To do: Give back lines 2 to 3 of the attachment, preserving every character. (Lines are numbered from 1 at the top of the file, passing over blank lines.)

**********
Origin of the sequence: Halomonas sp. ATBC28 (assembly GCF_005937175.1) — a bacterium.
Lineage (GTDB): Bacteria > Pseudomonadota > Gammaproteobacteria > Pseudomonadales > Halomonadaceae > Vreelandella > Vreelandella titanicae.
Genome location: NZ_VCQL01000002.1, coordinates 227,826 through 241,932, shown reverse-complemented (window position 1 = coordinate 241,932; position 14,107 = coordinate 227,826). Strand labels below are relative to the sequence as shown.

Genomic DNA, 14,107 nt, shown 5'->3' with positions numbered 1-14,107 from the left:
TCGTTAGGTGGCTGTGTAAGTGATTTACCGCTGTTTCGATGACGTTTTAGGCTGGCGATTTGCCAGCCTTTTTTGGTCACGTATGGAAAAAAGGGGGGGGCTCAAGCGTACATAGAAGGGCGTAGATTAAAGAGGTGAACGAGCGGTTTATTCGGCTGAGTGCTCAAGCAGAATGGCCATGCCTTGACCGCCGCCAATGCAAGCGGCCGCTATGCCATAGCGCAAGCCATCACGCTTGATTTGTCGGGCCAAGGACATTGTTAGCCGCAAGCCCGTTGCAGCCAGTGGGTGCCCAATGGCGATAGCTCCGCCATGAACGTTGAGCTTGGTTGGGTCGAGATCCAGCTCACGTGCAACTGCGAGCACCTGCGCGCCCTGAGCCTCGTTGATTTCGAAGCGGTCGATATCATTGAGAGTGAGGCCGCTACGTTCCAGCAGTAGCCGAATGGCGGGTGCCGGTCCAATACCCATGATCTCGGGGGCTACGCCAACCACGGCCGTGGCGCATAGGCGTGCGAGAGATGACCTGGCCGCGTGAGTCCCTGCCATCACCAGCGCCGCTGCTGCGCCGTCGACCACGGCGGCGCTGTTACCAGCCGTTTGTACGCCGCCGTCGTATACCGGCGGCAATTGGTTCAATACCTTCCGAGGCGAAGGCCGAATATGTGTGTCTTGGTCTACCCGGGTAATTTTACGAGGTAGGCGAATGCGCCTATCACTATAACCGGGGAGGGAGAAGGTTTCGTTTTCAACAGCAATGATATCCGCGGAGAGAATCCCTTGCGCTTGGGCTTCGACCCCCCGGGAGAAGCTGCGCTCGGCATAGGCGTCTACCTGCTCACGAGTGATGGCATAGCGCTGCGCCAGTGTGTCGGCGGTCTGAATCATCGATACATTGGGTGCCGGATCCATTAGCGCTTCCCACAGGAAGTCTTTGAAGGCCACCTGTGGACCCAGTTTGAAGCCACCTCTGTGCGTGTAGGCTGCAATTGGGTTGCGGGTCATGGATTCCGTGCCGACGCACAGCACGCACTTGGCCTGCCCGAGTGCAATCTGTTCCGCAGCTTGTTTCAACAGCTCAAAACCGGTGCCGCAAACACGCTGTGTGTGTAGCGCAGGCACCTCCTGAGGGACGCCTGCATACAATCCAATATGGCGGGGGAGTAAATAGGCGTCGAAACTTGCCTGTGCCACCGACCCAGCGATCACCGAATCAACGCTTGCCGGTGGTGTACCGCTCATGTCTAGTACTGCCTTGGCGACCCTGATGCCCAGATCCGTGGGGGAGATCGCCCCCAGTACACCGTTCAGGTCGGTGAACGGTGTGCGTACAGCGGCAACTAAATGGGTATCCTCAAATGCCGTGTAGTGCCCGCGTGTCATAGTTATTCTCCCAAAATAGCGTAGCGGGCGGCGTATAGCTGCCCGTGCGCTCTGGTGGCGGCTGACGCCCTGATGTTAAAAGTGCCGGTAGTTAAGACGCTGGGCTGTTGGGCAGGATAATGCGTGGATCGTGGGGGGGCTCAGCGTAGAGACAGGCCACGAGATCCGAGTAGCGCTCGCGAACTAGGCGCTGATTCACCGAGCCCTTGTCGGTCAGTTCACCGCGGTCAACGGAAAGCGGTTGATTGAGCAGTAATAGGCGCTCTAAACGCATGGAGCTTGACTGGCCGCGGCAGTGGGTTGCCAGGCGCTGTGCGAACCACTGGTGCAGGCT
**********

Lineage (GTDB): Bacteria > Pseudomonadota > Gammaproteobacteria > Pseudomonadales > Halomonadaceae > Vreelandella > Vreelandella titanicae.
Genome location: NZ_VCQL01000002.1, coordinates 227,826 through 241,932, shown reverse-complemented (window position 1 = coordinate 241,932; position 14,107 = coordinate 227,826). Strand labels below are relative to the sequence as shown.